This month I’m going to talk about something a little different than in past articles. Well – ok, a lot different. This month, I’m going to talk about the lives of donkeys. Did he say Donkeys? Yep. Read on and you’ll find out how it fits in.
Denise and I started live in the country and used to pass by a farm that had a herd of miniature donkeys. We decided that we too would like to have a donkey as a pet. Well, when we started looking for one, we learned that some close friends had just taken one in. We went to see this little guy and what we found was not pretty. Apparently, the previous owners had not taken very good care of this little guy (Mr. Bo Jangles). His hooves had not been properly cared for and he had been left in a pasture with an abusive horse that bit him repeatedly until there were large spots on his body that no longer had hair. In an effort to save him from the abusive situation, they put Mr. Bo Jangles (gotta love that name) into a small pen with no fodder.
Denise and I decided to take Bo home and we spent the next few months teaching him how to trust humans again. After a lot of time and attention (not to mention copious amounts of patience), Mr. Bo Jangles had finally come to trust mankind again.
After a while, others learned about what we had done with Bo and it wasn’t long before we received a call from a couple who were in a real fix. It seems that they had two donkeys and a neighbor that didn’t get along. One of the Donkeys - a male which we have since named Jack; repeatedly broke out of their fence and continued to go, uh – start a relationship with the mare next door (gotta keep it PG here). The neighbor told the couple that he did not want any mules and if his mare gave birth to one, he would slit it’s throat and shoot Jack. They called and asked if we could take them in.
We started hearing more and more about this thing called “Donkey Dumping.” No, it doesn’t have anything to do with donkeys using the bathroom!
Texas has been in the throws of the worst drought in recorded history. Hay prices have skyrocketed and donkeys compete with other animals for grass and water. When people can no longer afford to care for their donkeys, they open the gate and let them just roam off. Sometimes, they’ll drive them out into a rural area of the county and just dump them out on the side of the road (hence the term donkey dumping). Others simply let the animals starve to death in their pasture.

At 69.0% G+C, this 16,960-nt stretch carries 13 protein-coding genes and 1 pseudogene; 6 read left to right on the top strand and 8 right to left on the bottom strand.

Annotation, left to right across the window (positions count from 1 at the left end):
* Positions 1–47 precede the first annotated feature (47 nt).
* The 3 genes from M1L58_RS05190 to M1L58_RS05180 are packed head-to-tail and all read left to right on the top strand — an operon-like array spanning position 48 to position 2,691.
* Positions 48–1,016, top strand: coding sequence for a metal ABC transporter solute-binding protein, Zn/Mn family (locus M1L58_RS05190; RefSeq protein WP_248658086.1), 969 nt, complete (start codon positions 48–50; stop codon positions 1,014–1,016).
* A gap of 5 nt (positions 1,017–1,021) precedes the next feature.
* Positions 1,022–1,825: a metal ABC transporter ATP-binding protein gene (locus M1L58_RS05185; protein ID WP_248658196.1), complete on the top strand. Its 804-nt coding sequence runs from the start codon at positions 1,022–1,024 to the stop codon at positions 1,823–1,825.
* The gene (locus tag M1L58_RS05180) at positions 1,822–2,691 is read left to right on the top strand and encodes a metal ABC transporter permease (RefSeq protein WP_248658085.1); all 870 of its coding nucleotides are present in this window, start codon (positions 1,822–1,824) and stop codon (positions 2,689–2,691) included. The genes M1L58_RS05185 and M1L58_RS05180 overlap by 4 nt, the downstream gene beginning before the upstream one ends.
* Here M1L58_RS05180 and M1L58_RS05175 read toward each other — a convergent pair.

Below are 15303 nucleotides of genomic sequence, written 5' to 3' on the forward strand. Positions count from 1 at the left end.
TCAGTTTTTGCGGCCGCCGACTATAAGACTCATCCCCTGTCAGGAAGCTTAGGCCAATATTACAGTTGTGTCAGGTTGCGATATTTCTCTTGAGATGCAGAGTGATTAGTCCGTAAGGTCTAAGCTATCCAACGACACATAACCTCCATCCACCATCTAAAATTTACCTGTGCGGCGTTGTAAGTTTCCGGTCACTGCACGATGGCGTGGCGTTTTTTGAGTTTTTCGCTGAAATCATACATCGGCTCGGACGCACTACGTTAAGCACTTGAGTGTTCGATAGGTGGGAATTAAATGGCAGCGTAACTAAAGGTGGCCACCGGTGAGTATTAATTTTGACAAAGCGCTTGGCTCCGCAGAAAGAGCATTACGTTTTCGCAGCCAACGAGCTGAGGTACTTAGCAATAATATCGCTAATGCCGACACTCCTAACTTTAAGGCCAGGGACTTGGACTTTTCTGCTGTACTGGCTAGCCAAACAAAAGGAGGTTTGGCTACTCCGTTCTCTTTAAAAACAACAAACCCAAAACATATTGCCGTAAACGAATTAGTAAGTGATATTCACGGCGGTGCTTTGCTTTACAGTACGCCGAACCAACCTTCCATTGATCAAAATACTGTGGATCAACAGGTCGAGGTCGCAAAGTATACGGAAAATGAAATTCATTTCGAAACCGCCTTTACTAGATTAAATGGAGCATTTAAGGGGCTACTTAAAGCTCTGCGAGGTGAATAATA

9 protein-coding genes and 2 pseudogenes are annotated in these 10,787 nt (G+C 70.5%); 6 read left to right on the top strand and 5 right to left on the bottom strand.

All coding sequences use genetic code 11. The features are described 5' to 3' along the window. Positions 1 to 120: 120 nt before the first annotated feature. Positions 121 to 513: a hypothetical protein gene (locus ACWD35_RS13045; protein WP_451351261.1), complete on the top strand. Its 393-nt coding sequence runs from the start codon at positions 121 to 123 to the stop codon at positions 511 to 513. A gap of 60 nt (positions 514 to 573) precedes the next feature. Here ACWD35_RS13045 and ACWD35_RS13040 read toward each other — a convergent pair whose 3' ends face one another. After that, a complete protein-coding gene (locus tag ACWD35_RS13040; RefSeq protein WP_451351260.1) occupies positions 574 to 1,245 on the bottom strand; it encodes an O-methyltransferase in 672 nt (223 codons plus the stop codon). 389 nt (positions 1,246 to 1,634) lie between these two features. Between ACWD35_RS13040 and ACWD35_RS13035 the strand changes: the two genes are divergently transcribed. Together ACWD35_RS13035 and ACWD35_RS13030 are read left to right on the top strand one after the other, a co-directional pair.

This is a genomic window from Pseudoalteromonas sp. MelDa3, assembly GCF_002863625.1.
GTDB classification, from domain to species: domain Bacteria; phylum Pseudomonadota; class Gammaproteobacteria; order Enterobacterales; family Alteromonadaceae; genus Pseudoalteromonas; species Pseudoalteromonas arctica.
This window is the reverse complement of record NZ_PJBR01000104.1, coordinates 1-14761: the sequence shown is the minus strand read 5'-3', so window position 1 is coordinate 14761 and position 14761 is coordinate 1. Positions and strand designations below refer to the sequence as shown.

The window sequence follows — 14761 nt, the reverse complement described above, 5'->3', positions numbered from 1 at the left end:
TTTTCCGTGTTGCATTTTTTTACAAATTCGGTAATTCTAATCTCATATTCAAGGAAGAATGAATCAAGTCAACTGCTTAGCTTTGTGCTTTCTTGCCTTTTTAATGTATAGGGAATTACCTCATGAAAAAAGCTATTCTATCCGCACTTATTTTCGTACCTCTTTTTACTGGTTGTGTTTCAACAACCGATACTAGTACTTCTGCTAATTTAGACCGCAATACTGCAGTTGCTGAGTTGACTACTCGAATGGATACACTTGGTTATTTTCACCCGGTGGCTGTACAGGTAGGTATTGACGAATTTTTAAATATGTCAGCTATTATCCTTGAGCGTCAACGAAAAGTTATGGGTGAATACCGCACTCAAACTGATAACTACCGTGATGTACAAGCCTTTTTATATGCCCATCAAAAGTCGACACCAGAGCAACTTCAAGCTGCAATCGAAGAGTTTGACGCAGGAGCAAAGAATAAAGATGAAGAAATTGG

My wife and I made the decision to start a non-profit organization to help find an alternative solution to this atrocity. A newspaper reporter found out about what we were doing and asked if he could write an article about it. Then, several local news stations saw the article and came out with video cameras. I was contacted by a newspaper reporter just today about the possibility of another article.
Last week, the Burnet County Sheriff’s Office contacted us and asked if we could take in a donkey they found wandering around in the County. When the deputy arrived with the new donkey (which we appropriately named Burnet), he gave a sigh of relief and thanked me for taking him.
He told me that this was his last chance and that if we hadn’t taken him, he would be euthanized the next day. Imagine being handed a death sentence just because no one wanted you.
The animal had not been taken care of before he was left to fend for himself. He was malnourished and flies had bit him so much that he had no hair or skin below his eyes. This could have been prevented with a $15 fly mask.
I know that we all look at Thanksgiving as a time to be thankful for the place we live, the friends we have made, our job (nowadays, that’s really something to be thankful for), this wonderful country in which we live and so on.
I wonder sometimes though, if simply being thankful is enough. It doesn’t cost anything to be thankful. It doesn’t take any time to be thankful. What about making a difference in someone’s life? What about saving a life?
This year, Denise and I will are encouraging our family to step out and give of themselves – rather than simply being thankful to others for doing so. We will be celebrating “Giving Day” instead of Thanksgiving Day.”